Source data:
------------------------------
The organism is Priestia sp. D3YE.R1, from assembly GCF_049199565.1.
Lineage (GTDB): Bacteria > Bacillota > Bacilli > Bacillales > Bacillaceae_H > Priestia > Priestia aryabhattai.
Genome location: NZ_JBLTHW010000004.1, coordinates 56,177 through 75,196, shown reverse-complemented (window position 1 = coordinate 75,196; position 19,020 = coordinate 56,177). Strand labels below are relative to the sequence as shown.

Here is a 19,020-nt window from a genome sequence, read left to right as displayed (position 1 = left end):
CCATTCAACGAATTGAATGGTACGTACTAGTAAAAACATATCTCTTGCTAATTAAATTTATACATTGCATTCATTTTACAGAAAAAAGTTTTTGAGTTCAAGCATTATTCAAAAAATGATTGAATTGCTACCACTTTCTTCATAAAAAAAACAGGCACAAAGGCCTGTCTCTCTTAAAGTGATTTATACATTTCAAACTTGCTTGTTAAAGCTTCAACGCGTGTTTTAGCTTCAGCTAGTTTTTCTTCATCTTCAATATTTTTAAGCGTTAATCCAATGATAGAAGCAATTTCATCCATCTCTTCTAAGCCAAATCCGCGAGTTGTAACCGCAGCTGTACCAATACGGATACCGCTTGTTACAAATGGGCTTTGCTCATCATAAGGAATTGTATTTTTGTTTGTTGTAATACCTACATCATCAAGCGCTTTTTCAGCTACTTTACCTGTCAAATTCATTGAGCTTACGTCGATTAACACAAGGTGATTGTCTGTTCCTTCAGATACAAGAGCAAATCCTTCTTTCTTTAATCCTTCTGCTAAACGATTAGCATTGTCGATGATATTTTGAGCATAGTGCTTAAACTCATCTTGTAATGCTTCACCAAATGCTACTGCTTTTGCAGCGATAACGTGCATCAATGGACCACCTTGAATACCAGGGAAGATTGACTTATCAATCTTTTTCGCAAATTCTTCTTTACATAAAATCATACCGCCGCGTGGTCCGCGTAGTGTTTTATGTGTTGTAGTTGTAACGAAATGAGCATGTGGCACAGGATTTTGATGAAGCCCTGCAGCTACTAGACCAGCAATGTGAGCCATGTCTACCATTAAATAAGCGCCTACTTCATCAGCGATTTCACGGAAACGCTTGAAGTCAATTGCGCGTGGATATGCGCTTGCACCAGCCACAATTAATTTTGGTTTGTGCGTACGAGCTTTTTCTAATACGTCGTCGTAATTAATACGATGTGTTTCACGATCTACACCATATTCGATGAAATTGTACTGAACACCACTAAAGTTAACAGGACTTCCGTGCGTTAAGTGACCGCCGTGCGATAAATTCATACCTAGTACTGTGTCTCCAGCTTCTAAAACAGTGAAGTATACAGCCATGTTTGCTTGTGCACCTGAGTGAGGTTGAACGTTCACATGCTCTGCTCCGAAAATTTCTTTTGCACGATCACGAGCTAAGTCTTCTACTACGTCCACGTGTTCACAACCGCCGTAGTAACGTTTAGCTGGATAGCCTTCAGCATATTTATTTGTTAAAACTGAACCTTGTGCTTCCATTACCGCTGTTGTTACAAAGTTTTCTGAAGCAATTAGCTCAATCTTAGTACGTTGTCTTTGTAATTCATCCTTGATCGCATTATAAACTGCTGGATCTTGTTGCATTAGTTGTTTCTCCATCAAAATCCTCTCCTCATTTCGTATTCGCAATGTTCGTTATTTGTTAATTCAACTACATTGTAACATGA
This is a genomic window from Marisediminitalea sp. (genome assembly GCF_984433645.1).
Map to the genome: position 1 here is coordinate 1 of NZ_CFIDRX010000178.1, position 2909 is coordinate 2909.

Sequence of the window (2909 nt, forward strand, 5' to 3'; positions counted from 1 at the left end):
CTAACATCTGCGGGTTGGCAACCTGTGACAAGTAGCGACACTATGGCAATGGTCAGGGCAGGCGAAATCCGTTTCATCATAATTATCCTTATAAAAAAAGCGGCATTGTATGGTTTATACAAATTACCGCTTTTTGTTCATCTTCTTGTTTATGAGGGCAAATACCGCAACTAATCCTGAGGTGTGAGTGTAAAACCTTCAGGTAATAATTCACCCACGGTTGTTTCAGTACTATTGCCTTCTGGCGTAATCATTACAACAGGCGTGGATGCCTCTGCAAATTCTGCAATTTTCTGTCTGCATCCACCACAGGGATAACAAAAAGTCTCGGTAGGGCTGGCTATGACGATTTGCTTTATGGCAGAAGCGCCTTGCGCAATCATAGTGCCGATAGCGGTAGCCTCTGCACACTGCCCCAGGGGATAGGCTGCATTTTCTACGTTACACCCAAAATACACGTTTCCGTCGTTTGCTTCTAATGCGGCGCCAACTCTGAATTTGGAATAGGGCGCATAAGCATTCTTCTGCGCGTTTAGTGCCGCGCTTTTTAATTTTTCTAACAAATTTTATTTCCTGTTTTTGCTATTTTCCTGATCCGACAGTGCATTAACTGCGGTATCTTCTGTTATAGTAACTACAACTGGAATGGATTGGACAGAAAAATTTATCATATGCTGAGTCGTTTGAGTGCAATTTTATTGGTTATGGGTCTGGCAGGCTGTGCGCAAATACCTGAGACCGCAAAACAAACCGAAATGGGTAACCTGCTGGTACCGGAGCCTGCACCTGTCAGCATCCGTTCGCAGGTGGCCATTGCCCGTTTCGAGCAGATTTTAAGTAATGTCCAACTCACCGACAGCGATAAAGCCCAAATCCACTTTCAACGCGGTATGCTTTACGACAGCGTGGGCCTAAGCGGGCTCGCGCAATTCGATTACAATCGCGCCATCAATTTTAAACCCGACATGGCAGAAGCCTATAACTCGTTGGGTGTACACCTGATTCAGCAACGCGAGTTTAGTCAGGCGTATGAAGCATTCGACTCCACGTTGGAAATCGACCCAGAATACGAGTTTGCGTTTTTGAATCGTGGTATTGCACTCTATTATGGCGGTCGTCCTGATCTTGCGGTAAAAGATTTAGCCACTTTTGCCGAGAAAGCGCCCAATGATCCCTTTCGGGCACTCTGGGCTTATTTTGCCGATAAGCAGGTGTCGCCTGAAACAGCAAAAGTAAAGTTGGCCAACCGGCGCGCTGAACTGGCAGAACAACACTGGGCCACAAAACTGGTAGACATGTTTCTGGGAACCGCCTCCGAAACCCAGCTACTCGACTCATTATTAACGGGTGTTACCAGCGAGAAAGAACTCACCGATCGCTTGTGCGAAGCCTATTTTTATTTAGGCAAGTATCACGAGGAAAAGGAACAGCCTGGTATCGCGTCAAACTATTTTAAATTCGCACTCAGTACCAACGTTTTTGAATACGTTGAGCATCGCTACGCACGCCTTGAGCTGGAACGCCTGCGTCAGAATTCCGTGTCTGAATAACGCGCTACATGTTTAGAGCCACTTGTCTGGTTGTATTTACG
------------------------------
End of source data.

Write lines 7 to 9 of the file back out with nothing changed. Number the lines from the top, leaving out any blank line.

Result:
Map to the genome: position 1 here is coordinate 1 of NZ_CFIDRX010000178.1, position 2909 is coordinate 2909.

Sequence of the window (2909 nt, forward strand, 5' to 3'; positions counted from 1 at the left end):
CTAACATCTGCGGGTTGGCAACCTGTGACAAGTAGCGACACTATGGCAATGGTCAGGGCAGGCGAAATCCGTTTCATCATAATTATCCTTATAAAAAAAGCGGCATTGTATGGTTTATACAAATTACCGCTTTTTGTTCATCTTCTTGTTTATGAGGGCAAATACCGCAACTAATCCTGAGGTGTGAGTGTAAAACCTTCAGGTAATAATTCACCCACGGTTGTTTCAGTACTATTGCCTTCTGGCGTAATCATTACAACAGGCGTGGATGCCTCTGCAAATTCTGCAATTTTCTGTCTGCATCCACCACAGGGATAACAAAAAGTCTCGGTAGGGCTGGCTATGACGATTTGCTTTATGGCAGAAGCGCCTTGCGCAATCATAGTGCCGATAGCGGTAGCCTCTGCACACTGCCCCAGGGGATAGGCTGCATTTTCTACGTTACACCCAAAATACACGTTTCCGTCGTTTGCTTCTAATGCGGCGCCAACTCTGAATTTGGAATAGGGCGCATAAGCATTCTTCTGCGCGTTTAGTGCCGCGCTTTTTAATTTTTCTAACAAATTTTATTTCCTGTTTTTGCTATTTTCCTGATCCGACAGTGCATTAACTGCGGTATCTTCTGTTATAGTAACTACAACTGGAATGGATTGGACAGAAAAATTTATCATATGCTGAGTCGTTTGAGTGCAATTTTATTGGTTATGGGTCTGGCAGGCTGTGCGCAAATACCTGAGACCGCAAAACAAACCGAAATGGGTAACCTGCTGGTACCGGAGCCTGCACCTGTCAGCATCCGTTCGCAGGTGGCCATTGCCCGTTTCGAGCAGATTTTAAGTAATGTCCAACTCACCGACAGCGATAAAGCCCAAATCCACTTTCAACGCGGTATGCTTTACGACAGCGTGGGCCTAAGCGGGCTCGCGCAATTCGATTACAATCGCGCCATCAATTTTAAACCCGACATGGCAGAAGCCTATAACTCGTTGGGTGTACACCTGATTCAGCAACGCGAGTTTAGTCAGGCGTATGAAGCATTCGACTCCACGTTGGAAATCGACCCAGAATACGAGTTTGCGTTTTTGAATCGTGGTATTGCACTCTATTATGGCGGTCGTCCTGATCTTGCGGTAAAAGATTTAGCCACTTTTGCCGAGAAAGCGCCCAATGATCCCTTTCGGGCACTCTGGGCTTATTTTGCCGATAAGCAGGTGTCGCCTGAAACAGCAAAAGTAAAGTTGGCCAACCGGCGCGCTGAACTGGCAGAACAACACTGGGCCACAAAACTGGTAGACATGTTTCTGGGAACCGCCTCCGAAACCCAGCTACTCGACTCATTATTAACGGGTGTTACCAGCGAGAAAGAACTCACCGATCGCTTGTGCGAAGCCTATTTTTATTTAGGCAAGTATCACGAGGAAAAGGAACAGCCTGGTATCGCGTCAAACTATTTTAAATTCGCACTCAGTACCAACGTTTTTGAATACGTTGAGCATCGCTACGCACGCCTTGAGCTGGAACGCCTGCGTCAGAATTCCGTGTCTGAATAACGCGCTACATGTTTAGAGCCACTTGTCTGGTTGTATTTACG